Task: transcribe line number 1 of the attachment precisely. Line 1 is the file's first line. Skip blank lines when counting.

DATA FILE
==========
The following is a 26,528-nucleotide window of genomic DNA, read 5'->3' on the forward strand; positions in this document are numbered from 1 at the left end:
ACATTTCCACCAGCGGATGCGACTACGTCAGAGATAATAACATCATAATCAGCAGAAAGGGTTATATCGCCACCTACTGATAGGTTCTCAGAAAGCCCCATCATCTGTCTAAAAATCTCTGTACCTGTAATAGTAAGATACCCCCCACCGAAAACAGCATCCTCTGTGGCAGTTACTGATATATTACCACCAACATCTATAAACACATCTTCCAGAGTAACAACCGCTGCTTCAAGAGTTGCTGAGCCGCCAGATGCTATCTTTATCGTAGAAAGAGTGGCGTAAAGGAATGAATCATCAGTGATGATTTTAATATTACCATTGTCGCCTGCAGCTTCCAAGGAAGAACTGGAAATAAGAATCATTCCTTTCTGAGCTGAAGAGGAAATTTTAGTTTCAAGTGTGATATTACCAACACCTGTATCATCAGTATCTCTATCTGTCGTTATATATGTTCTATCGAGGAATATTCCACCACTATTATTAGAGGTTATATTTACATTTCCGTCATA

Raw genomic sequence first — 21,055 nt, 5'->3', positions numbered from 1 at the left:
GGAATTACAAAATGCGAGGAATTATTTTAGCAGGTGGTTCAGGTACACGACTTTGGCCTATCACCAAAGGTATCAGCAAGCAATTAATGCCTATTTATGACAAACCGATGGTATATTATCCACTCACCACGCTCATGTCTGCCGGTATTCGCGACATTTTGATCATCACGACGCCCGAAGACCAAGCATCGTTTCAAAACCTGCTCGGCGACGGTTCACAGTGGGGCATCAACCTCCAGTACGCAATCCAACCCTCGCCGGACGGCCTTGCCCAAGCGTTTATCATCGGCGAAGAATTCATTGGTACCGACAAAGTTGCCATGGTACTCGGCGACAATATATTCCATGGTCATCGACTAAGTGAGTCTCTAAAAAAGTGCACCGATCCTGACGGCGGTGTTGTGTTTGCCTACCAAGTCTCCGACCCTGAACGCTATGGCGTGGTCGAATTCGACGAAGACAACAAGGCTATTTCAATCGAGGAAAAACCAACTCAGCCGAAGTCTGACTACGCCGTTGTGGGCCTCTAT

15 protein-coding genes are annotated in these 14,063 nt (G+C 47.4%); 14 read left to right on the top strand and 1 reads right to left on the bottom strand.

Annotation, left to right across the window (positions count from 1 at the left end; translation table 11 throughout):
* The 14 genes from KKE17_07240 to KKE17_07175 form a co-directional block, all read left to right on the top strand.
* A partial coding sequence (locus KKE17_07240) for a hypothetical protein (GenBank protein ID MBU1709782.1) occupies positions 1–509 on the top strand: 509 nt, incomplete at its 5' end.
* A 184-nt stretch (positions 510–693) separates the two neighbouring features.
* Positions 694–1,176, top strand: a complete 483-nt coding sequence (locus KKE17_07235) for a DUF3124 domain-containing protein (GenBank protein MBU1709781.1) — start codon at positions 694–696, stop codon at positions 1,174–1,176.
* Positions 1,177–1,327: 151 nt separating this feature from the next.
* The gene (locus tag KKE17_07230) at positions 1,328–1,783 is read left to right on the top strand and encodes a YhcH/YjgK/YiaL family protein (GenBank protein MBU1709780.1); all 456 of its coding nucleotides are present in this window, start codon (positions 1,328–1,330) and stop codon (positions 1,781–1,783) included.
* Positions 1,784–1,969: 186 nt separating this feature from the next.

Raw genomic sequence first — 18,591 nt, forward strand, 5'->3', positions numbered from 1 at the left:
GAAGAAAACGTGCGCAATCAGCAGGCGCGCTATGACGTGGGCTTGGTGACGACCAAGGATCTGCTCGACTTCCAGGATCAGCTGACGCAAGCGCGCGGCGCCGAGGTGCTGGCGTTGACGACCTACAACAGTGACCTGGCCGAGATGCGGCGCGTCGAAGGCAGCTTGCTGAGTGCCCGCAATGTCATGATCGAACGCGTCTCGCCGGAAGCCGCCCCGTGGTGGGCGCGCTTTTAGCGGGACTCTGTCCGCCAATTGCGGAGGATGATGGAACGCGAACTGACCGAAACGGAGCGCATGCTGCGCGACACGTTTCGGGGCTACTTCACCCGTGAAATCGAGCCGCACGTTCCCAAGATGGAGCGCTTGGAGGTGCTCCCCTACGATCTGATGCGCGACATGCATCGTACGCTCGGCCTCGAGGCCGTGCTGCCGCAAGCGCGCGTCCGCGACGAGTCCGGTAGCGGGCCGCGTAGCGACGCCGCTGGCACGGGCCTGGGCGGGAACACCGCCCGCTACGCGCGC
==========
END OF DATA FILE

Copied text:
The following is a 26,528-nucleotide window of genomic DNA, read 5'->3' on the forward strand; positions in this document are numbered from 1 at the left end: